Hesperian Health Guides

Hesperian Health Guides

The Problem of Burning Waste

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HealthWiki > A Community Guide to Environmental Health > Chapter 19: Health Care Waste > The Problem of Burning Waste

To destroy health care waste and the germs it carries, many clinics and hospitals burn it in an incinerator (an enclosed, high-heat fire). Burning health care waste seems like an easy solution because different kinds of waste can be collected and simply thrown into the incinerator. But burning waste this way creates more health problems than it solves.

Burning waste, either in an open fire or an incinerator, releases toxic chemicals into the air as smoke, and into the soil and groundwater as ashes. Wastes containing mercury, lead, and other heavy metals release these poisons into the environment when they are burned.

For every 3 bags of waste burned,
Illustration of the below: A man puts a bag of trash into an incinerator and then shovels ash into a bag marked "Toxic.'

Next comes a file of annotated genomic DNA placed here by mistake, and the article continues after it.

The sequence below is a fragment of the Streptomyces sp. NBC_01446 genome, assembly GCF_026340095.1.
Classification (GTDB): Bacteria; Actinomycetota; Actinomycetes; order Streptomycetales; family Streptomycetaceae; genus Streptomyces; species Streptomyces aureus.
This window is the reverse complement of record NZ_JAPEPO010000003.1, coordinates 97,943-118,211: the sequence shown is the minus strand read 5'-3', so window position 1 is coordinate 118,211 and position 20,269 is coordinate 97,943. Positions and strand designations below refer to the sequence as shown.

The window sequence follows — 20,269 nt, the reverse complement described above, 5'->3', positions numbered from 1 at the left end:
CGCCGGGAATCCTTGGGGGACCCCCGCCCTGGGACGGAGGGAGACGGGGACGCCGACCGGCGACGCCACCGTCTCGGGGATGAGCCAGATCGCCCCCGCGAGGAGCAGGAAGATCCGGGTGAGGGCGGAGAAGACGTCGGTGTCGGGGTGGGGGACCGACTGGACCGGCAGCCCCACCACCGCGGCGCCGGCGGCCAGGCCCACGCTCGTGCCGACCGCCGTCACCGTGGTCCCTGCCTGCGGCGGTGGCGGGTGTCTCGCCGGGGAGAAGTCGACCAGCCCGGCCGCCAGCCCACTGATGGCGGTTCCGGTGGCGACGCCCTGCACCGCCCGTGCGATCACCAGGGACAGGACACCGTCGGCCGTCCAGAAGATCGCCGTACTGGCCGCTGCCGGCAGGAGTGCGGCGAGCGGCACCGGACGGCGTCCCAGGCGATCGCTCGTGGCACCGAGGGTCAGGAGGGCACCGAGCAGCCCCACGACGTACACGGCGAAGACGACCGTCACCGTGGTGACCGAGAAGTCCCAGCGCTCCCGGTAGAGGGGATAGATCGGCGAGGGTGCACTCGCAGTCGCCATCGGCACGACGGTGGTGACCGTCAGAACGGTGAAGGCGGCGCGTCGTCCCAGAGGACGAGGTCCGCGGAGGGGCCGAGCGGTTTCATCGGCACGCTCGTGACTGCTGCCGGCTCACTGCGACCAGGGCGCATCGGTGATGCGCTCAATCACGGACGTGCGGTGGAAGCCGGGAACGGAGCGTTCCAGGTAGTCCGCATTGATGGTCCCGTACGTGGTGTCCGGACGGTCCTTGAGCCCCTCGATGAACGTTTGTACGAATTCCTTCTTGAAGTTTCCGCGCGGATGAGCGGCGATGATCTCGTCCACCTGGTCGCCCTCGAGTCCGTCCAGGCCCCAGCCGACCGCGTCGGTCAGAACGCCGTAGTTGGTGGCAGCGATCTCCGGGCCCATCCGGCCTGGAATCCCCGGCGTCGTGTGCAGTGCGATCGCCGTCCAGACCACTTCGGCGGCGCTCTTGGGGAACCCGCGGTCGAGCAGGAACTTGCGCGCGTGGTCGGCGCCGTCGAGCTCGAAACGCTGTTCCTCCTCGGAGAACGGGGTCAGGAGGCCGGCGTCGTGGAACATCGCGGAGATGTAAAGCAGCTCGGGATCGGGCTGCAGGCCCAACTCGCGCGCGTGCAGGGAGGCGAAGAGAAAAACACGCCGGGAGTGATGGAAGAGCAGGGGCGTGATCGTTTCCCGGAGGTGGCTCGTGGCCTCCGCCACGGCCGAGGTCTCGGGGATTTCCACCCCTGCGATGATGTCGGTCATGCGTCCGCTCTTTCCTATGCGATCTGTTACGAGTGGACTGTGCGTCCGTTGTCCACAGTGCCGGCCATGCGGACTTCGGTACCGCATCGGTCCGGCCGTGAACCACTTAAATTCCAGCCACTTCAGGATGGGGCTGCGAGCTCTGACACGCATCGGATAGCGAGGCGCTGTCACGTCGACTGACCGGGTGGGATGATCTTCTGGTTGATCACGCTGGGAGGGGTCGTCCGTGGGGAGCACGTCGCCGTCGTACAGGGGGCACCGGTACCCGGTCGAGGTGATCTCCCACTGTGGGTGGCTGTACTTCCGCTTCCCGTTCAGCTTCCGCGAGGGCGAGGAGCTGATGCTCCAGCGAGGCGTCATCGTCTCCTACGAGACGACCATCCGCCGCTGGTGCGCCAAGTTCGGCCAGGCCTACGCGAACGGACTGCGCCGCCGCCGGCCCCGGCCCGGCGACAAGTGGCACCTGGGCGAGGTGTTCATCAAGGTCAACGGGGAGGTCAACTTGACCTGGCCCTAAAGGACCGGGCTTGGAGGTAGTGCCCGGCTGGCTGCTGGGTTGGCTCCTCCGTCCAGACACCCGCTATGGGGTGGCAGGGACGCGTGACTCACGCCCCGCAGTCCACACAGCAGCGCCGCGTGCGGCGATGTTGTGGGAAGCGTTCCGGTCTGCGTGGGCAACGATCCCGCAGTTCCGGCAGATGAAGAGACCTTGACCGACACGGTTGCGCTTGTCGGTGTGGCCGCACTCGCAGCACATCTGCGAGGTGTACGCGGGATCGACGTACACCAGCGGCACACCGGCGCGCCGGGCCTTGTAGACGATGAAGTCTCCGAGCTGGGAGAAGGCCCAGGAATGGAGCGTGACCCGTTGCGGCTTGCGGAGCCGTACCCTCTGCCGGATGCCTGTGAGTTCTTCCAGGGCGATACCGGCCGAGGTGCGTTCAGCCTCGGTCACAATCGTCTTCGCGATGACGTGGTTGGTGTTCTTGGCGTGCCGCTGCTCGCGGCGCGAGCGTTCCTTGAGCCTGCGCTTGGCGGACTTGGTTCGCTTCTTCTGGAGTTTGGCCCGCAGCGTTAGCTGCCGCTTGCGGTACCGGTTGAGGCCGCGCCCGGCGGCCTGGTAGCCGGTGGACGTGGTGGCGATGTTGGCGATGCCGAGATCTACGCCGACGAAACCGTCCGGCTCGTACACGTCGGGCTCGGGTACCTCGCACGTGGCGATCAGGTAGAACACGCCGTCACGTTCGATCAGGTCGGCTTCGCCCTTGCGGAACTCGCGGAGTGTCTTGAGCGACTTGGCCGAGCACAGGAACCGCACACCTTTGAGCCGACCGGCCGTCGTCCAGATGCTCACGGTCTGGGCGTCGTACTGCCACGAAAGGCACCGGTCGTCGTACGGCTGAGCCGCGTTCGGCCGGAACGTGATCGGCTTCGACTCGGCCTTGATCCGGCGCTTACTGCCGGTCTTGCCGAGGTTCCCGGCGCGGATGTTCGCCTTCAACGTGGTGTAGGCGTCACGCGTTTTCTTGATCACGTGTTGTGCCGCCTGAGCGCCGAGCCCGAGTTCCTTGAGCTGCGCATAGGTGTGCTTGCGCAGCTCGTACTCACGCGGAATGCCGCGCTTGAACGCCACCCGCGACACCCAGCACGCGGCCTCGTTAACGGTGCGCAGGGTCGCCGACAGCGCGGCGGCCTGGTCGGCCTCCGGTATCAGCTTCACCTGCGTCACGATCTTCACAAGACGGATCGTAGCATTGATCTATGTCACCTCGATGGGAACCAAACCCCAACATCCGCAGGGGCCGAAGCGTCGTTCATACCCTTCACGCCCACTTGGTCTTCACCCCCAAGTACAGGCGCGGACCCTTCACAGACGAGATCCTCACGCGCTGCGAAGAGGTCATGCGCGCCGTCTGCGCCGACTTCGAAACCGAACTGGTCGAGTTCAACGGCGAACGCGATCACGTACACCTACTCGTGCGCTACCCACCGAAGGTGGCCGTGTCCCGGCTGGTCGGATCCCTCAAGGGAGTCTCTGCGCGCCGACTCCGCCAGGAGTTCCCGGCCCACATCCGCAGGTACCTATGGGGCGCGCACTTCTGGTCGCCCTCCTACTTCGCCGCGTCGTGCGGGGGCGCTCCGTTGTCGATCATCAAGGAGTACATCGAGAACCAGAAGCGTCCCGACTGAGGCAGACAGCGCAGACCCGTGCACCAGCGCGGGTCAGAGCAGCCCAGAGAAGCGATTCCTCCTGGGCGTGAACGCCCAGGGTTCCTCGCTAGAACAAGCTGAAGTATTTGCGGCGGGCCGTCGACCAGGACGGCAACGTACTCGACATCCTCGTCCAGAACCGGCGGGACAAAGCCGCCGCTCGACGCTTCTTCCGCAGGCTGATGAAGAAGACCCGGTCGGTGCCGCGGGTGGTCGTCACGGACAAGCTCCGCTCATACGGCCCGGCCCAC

1 bag of toxic ash is produced, and other toxic chemicals go into the air, soil, and water.

Plastics used to make IV and blood bags, tubes, and some syringes produce highly toxic chemicals called dioxins and furans when they are burned. These chemicals have no color or smell and can cause cancer, make both women and men infertile (unable to make a baby), and lead to other serious health problems (see Chapter 16 and Chapter 20).

Sometimes incinerators do not burn hot enough or long enough to burn waste completely. Some incinerators are built to handle particular wastes, such as immunization wastes, but end up being used to burn medicines, pesticides, and other toxic materials.

Often, the first steps in safely handling health care waste are to separate materials that can be recycled or reused, then to disinfect waste that carries harmful germs. By using safer alternatives to incineration, the health worker’s oath to “do no harm” can be applied even to the difficult task of getting rid of waste.

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